Meanwhile, the elevator operator, a young woman, slowly took the car back downstairs. Around the third floor, she thought she smelled smoke and took the elevator down to the basement. From there, she ran up to the main floor and told Rowan. He told her to go to the fifth floor and find Mobley and the engineer. Leaping over the desk, Rowan raced up the stairs to the mezzanine and saw flames reflected there in a mirror. He dashed for the telephone and called the fire department. It was 3:42 a.m. and within a few minutes, three ladder and four pumper companies pulled away from their station, two blocks away.
On the fifth floor, Mobley and the engineer emerged from Room 510, where they had spent a few minutes talking to the night-owl guest. As they opened the door, flames and dense clouds of black smoke swept toward them. They slammed the door closed.
Rowan plugged in every guest telephone as fast as he could, shouting “Fire! Fire! Fire!” Then, the switchboard went dead. The guests that had been sleeping peacefully in their rooms were now on their own. There was no fire alarm in the “fireproof” hotel. By the time the firemen arrived, the building was in chaos, filled with rushing, frenzied people – many of them ready to jump from the windows high above the street.
The firemen urged them not to jump, even though the hotel, from the third to the fifteenth floor was a blazing inferno. The firemen were faced with the dilemma of fighting the fire or saving the frantic guests who were shrieking from the window ledges above them. They chose rescue, hurried to their ladders and sent them up. More fire brigades began to arrive, until the city’s complete 60-piece fire department was surrounding the burning hotel. Their ladders, though they reached to the tenth floor, could not be elevated quickly enough.
Everything inside of the hotel was burning – drapes, wooden trim, furniture, bedding – and with no sprinkler system to douse the blaze, the hungry flames swept through hallways and blasted up staircases and elevator shafts. Most of the transoms above the guest room doors were open, as were the windows, which created even more drafts to feed the flames. Bed sheets were hung from the windows to be used as ropes but were far from the ground.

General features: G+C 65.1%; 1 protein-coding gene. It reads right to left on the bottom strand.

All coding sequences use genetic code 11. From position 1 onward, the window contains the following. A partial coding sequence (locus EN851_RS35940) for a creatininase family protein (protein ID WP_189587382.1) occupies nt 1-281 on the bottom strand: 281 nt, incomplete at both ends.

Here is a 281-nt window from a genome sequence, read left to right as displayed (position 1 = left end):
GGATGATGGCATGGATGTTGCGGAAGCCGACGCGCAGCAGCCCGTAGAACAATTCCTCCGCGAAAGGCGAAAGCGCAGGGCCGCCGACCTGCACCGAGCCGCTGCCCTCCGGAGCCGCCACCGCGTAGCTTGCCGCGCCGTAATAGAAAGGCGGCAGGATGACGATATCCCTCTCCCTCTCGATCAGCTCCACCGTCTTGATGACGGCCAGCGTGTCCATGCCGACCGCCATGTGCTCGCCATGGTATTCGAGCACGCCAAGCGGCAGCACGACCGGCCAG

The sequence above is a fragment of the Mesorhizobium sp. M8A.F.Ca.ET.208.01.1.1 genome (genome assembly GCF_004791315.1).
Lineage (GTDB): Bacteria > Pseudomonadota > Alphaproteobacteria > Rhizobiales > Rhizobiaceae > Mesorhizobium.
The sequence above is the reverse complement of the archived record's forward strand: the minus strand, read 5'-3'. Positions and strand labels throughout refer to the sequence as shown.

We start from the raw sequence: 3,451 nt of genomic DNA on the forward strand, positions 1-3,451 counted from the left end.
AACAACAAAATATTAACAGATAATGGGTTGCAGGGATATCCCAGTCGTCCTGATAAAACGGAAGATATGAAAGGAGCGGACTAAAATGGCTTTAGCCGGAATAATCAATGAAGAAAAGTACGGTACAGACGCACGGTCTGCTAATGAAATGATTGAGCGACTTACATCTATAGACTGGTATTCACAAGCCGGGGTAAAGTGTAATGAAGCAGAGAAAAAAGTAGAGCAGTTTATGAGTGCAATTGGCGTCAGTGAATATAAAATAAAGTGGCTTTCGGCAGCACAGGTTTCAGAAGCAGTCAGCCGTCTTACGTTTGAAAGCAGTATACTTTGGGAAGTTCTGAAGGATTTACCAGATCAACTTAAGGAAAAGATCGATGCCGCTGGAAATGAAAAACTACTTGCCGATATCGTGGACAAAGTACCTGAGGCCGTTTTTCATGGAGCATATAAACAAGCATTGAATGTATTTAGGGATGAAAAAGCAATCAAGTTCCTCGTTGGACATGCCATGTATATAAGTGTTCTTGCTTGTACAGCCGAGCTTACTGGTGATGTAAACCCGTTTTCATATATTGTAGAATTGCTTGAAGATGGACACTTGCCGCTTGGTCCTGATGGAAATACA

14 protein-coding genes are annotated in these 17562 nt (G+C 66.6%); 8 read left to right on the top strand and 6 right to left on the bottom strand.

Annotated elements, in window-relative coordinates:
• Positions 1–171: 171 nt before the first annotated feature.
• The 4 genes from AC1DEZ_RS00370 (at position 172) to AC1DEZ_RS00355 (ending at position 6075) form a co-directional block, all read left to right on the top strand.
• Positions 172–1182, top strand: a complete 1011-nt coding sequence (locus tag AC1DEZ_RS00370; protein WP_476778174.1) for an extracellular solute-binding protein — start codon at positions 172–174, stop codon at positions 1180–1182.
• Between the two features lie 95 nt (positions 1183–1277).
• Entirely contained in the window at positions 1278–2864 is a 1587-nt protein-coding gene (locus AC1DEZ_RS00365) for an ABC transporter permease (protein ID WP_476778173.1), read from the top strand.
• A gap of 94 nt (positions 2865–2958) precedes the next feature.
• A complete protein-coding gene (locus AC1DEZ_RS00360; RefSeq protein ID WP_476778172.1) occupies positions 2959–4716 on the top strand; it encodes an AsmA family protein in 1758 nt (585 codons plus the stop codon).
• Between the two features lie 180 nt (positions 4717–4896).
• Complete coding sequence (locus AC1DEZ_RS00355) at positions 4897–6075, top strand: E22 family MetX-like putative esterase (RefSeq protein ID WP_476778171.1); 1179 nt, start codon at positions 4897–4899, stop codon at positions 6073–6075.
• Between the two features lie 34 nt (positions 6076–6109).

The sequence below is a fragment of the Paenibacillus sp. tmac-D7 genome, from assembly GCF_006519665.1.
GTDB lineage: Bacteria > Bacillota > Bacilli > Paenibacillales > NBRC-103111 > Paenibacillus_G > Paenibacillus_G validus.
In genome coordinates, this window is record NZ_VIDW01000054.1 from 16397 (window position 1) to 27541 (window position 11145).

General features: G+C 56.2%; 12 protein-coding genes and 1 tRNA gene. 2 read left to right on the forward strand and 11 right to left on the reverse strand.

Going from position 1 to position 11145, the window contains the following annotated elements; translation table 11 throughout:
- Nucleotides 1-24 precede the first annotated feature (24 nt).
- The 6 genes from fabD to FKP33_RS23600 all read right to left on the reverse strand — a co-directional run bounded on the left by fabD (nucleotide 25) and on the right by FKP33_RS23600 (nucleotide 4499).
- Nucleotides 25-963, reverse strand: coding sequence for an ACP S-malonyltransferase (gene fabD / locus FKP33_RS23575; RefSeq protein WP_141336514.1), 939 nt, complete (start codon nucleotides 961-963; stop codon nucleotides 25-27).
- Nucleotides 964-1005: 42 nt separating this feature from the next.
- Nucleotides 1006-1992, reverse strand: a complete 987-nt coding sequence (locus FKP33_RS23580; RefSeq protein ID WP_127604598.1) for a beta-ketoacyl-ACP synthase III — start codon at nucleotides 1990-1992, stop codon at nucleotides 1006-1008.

With no way to escape, the heat of the flames drove the guests to the windows. One woman appeared on a seventh-floor ledge holding her two children. A ladder shot up to meet her, but before it came within reach, she threw her small son into the air, followed by her daughter. Then fell into the darkness, hurting toward the street below. A newspaper reporter on the scene wrote about what happened next:
Her nightgown shone white against the flames behind her as she stood on the window ledge, high above the street. Then it, too, caught fire. She jumped. But she missed the net stretched by the firemen. She landed astride overhead wires. There she hung in flames. Finally, her body broke loose and toppled to the ground.
A fireman reached one woman on the fifth floor just as she was losing her grip on the window ledge. He swung her around the ladder and onto his back. As he backed downward with her, another woman jumped from a ledge several floors above. She struck the fireman and the woman on his back and all three of them fell to their deaths.
Even though firemen and spectators on the street urged those on the ledges not to move, scores of bed sheets tied together to form ropes began to be tossed from the windows and half-crazed guests began to lower themselves down toward the street. One girl crawled two floors downward on one of the makeshift ropes. A fire ladder swung over to get her and holding the sheets with one hand, she lunged for the ladder. But a split second before she could grab it, the sheets came apart and she crashed to the pavement.
The firefighters and the spectators held out safety nets, hoping to catch anyone who fell or jumped from a window. One man missed a net by inches after jumping from the tenth floor.